There are two principal genetic mechanisms that could lead to viral mimicry of host enhancers, horizontal transfer of cellular sequences to viral genomes or genetic drift of viral sequences. The first possibility, acquisition of cellular sequences through horizontal sequence transfer, could arise through illegitimate recombination with host DNA, for example by retro-transposition of non-coding RNA transcripts, resulting in the virus hijacking host transcription control sequences. If this were the general case, we would, however, expect significant structural similarity, which we did not find in our analysis. Alternatively, but not mutually exclusive from horizontal transfer, viral enhancer mimics could arise through neutral evolution and genetic drift by sequence duplication or accumulation of point mutations. Duplicated sequence features are hallmarks for many viral and cellular enhancers [16]–[24]. For instance, deletion or loss of enhancer sequences in SV40 and JC polyomavirus promotes restoration of enhancer function through duplication of flanking sequences [25]–[28]. A third possibility is the accumulation of point mutations in enhancer sequences and subsequent fixation [29]. It has recently been described for a wide range of species that evolution of host-cell transcriptional control can occur in relatively short time spans and is mainly driven by the rapid and flexible emergence or loss of binding motifs rather than by evolution of the TF proteins themselves [30]–[36]. The described mechanisms of rapid enhancer evolution argue that viral enhancers could acquire functionality that mimics innate-immune enhancers without any extensive sequence homology, and this is consistent with the comparison of cellular and viral enhancers shown in Figure 1A. This possibility is underscored by the fact that promoter sequences seem to be poorly conserved even among members within a virus-family yet share many of the same regulatory elements [37]. For example the MIE enhancers of cytomegaloviruses show low levels of primary sequence similarity between the different species strains (Figure 1A, lower panel). Despite these differences, functionality of the enhancers is conserved between hosts for different CMV species strains, e.g., the human CMV enhancer can functionally complement deletion of the murine CMV enhancer [38] and human CMV enhancer sequences recapitulate in vivo biological sites of infection in species from mice to zebra fish [39]–[41].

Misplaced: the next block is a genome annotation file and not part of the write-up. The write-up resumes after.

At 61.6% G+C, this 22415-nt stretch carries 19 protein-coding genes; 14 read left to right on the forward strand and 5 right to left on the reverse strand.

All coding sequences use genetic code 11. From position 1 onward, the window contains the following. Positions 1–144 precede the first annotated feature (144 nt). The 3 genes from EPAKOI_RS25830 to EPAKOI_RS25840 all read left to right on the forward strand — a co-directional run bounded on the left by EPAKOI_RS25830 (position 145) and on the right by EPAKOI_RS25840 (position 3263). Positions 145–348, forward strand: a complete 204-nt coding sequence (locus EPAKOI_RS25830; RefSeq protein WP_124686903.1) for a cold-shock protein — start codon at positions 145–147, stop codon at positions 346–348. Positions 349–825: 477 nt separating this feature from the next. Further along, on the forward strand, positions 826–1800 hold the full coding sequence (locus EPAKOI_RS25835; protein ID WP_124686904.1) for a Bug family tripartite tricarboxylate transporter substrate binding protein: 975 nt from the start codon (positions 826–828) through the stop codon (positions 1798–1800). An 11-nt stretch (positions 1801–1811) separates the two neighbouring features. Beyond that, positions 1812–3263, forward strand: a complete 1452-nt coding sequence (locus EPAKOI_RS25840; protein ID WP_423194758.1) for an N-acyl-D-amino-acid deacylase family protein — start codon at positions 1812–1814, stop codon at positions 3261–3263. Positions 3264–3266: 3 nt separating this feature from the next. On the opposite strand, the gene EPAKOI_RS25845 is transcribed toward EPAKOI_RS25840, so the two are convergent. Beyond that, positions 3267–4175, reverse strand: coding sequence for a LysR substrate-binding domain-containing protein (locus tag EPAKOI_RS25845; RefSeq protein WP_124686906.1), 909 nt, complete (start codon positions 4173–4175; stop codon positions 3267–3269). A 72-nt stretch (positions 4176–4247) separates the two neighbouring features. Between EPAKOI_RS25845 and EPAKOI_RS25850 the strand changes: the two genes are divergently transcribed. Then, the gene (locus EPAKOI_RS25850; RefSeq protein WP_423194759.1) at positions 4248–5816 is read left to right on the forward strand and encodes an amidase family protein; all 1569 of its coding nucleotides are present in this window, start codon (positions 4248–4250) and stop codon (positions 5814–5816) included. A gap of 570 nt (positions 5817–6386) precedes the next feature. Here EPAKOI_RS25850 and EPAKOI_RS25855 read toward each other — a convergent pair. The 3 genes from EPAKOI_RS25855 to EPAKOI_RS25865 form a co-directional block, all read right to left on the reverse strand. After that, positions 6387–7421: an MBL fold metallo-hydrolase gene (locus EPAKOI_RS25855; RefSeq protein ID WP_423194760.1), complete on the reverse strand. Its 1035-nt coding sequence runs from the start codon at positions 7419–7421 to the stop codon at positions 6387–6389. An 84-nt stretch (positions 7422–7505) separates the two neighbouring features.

Since our work and that of others discussed so far indicates that viral enhancers are functional rather than structural mimics of host innate-immune enhancers, we suggest four principal hallmarks of functional enhancer mimicry. These are: 1) shared TF interactions independent of sequence structure, 2) similar kinetics of gene induction between cellular innate-immune and viral IE genes, 3) positive responsiveness to immune-stimulatory ligands, and 4) susceptibility to inhibition of inflammatory signalling. In the following section we briefly discuss these hallmarks.

TFs activating innate-immune genes are regulated by PRR signalling that cannot be efficiently inhibited by viruses as their activation occurs during the viral entry process. Mimicking an innate-immune enhancer therefore has the advantage that TFs, already activated by the viral entry process, can be directly utilised in a time restricted manner to ensure viral gene expression at IE times. We hope this opinion opens debate and provides new insights for either reexamination or future-based investigations toward understanding viral gene activation and latency. Indeed we believe that the principle of viruses co-opting host-innate regulatory signals has broad implications toward understanding the biological role of viral enhancers, in acute and latent viral infections, and prospective host-directed antiviral therapeutic and vaccine strategies.